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Agile transformation is an exploratory work. It’s a change that takes place step by step to constantly improve products, architecture, organization and ways of working. In addition, all parameters are interconnected and affect each other.

The most important success factor in establishing agile on a larger scale, outside a team or a release train, is C-level support to influence the entire system. By the system is meant the total system in the form of organization, technology and people. Even if agile transformation is a gradual change, it will sooner or later impact the whole company, and the executives need to be prepared to make appropriate decisions. Exploratory change can also create confusion and uncertainty among employees, which makes it extra important that decision-makers are confident and supportive. 

A C-level executive (CEO, CIO, CPO, CHRO, CFO, CMO etc) is a decision-maker, inspirer and leader of the system in its entirety, and regarded as the “real” change leader. This means that agile coaches, scrum masters, product owners and change leaders should be viewed as catalysts and enablers for change. They are the messengers and doers, based on the direction set by the executives. Managers, other decision makers and teams make decisions in line with this direction. 

Success factors for agile transformation, based on what the C-level executives should focus on

  • Create a common vision and direction
  • Communicate the change
  • Lead through others
  • Create passion and psychological safety
  • Make the necessary decisions

Create a common vision and direction

The C-level executive needs to set a vision and direction for change. What to achieve and why. This should preferably be measurable and produced in co-creation, but the C-level executive needs to own the change. 

If it’s a change that affects several organizations, then it’s the managerial level above that sets the objectives, ultimately the CEO if it affects the whole company. Alternatively, the heads of the organizations need to agree on common objectives and avoid conflicting goals. Otherwise there will be conflicts on operational level, with fights about resources, and the development teams being stuck between priorities. .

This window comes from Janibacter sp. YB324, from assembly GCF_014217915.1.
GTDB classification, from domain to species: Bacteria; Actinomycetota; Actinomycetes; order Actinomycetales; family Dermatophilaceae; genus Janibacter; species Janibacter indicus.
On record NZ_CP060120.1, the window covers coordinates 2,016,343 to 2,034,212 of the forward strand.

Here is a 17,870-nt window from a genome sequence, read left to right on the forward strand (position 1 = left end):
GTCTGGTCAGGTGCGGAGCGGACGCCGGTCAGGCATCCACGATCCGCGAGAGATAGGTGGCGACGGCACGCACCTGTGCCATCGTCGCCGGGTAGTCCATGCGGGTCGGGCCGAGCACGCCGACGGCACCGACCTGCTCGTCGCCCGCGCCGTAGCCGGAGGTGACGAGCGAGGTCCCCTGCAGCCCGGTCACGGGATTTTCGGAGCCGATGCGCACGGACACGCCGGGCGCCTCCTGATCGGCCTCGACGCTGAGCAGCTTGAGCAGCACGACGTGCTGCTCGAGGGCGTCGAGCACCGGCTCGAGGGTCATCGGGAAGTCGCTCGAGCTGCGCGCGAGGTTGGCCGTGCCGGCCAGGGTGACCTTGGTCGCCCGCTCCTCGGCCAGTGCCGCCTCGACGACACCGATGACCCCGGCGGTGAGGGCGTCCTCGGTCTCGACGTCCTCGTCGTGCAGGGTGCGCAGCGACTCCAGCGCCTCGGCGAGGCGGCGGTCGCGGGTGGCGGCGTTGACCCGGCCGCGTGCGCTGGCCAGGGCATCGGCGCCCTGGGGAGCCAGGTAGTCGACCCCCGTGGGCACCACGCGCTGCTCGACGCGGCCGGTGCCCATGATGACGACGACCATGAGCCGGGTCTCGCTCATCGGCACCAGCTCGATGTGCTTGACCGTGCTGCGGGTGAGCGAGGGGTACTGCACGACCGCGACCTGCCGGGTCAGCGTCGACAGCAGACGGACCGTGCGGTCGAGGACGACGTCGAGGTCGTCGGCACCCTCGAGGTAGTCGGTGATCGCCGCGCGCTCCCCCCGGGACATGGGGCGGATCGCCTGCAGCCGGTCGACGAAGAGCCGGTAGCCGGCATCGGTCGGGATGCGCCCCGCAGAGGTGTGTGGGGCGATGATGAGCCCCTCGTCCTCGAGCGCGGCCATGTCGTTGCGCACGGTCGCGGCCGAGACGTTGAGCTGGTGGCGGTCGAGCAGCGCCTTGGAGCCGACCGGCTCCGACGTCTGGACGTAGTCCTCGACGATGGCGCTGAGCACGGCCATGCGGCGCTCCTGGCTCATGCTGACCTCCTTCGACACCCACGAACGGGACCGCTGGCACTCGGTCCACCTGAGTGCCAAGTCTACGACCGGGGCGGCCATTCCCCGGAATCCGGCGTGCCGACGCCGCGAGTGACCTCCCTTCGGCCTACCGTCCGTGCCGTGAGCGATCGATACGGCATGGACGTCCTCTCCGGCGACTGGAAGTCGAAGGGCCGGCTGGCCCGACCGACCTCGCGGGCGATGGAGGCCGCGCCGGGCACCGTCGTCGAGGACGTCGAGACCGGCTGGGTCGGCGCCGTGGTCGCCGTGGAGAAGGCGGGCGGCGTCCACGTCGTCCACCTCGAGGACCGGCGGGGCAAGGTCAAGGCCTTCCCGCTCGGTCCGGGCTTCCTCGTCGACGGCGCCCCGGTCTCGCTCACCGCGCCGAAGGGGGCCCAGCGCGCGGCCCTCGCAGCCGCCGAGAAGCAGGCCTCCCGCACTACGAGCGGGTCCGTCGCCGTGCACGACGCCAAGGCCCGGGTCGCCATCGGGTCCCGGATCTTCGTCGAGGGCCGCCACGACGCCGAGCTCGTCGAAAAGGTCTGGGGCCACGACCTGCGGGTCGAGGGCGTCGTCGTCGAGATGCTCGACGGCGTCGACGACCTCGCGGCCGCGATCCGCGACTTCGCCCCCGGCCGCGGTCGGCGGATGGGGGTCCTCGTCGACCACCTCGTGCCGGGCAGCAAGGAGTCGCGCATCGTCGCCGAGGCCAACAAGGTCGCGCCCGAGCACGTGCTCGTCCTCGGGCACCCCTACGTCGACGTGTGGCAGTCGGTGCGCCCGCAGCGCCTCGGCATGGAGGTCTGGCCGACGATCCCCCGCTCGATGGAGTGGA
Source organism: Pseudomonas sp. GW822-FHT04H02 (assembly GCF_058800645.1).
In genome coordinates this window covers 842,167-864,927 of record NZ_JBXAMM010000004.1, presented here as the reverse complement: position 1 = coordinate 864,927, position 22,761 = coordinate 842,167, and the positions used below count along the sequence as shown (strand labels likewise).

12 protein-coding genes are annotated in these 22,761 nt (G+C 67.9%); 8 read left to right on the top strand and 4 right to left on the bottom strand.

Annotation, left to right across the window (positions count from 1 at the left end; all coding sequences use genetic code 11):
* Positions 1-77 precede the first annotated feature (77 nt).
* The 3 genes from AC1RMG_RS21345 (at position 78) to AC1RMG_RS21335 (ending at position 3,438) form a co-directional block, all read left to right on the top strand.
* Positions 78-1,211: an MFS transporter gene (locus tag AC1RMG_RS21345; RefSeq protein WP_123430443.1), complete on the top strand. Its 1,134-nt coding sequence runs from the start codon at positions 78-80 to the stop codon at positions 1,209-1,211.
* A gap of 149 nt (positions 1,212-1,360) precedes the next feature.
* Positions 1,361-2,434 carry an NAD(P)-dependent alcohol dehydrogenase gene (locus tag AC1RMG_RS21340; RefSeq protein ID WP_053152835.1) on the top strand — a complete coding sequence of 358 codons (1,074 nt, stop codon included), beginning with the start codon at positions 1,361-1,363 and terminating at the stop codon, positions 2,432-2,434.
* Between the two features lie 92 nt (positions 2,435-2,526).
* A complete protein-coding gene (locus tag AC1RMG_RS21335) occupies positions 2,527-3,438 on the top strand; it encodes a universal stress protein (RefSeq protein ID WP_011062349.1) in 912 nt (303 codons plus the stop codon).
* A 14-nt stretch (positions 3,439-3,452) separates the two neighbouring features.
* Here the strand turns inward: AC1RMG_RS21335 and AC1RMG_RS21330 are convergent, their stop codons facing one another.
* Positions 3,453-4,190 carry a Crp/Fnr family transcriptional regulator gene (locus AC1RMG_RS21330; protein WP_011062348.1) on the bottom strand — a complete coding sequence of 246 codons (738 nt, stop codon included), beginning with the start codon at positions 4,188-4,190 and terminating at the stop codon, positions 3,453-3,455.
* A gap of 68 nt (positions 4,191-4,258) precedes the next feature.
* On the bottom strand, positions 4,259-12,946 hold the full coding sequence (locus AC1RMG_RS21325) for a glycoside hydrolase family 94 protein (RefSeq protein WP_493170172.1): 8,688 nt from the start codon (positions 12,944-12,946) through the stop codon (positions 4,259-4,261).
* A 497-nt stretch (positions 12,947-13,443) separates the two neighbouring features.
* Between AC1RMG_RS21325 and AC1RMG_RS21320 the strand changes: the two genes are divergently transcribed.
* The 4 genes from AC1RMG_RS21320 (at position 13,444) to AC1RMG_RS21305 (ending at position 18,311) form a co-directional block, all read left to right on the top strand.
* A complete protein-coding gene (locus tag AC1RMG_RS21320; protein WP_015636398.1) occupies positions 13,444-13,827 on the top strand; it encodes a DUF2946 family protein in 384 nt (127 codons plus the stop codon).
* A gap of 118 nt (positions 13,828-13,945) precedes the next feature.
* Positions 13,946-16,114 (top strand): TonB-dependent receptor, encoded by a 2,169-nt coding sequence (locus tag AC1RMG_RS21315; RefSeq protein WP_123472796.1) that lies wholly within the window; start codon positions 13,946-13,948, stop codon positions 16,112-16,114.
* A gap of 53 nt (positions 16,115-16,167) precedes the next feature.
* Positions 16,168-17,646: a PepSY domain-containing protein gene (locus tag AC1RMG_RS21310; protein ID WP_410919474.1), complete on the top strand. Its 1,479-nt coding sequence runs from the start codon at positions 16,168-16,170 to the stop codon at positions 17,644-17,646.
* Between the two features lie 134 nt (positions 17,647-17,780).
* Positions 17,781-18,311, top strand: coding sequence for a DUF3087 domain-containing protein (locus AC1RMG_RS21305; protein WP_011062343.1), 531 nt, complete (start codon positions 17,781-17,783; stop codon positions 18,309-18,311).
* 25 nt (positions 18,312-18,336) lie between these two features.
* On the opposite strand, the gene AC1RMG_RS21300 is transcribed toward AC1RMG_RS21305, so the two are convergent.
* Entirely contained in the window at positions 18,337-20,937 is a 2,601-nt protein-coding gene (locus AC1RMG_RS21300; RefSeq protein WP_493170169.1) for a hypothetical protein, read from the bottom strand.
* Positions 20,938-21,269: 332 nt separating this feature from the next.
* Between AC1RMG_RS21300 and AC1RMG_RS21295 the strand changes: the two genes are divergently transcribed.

Tools & methods: Company Bets, Objectives and Key Results (OKR), vision story, message analysis, time machine, storytelling, metaphors

Examples of areas to improve: time-to-market, value flow, number of releases per year, technical modernization (to achieve increased flow, reduced costs, higher quality, security etc)

Communicate the change

Communicate “What” and “Why”

The C-level executive needs to convey the message of “what” to achieve and “why” at conferences, in newsletters and communicate in daily conversations with the same message. They also need to communicate progress and that the change is important. 

Executives should have a monthly schedule for the agile transformation. The monthly schedule can include: general meetings, release train meetings, product meetings, strategy days, team visits, visits to scrum meetings, etc. – all to show their support.

Tools & methods : Ask Me Anything (AMA), Big Room Planning (BRP), Management by Walking Around (MBWA), conversations one person at a time, what & why presentation, video, newsletter

Communicate agile values

At the core of an agile transformation are the agile values. The C-level executive needs to constantly refer to the importance of following the values. For example: Asking questions about what we can do today, to improve a little for tomorrow. The importance of delegating and that decisions should be made where the expertise is. The C-level executive should specify which agile values are most important for this particular change. 

Celebrate success

When the change is moving towards the objectives of the change, it’s important to celebrate. This is something that executives needs to encourage and sometimes invite to larger celebrations for the organization.

Create passion and psychological safety

Passion for change.

Change, at its best, leads to commitment and passion. Employees who have been waiting for the change, finally see that something is happening. Agile coaches help to create a safe and inspiring environment with the desire to experiment, where it’s okay to make mistakes.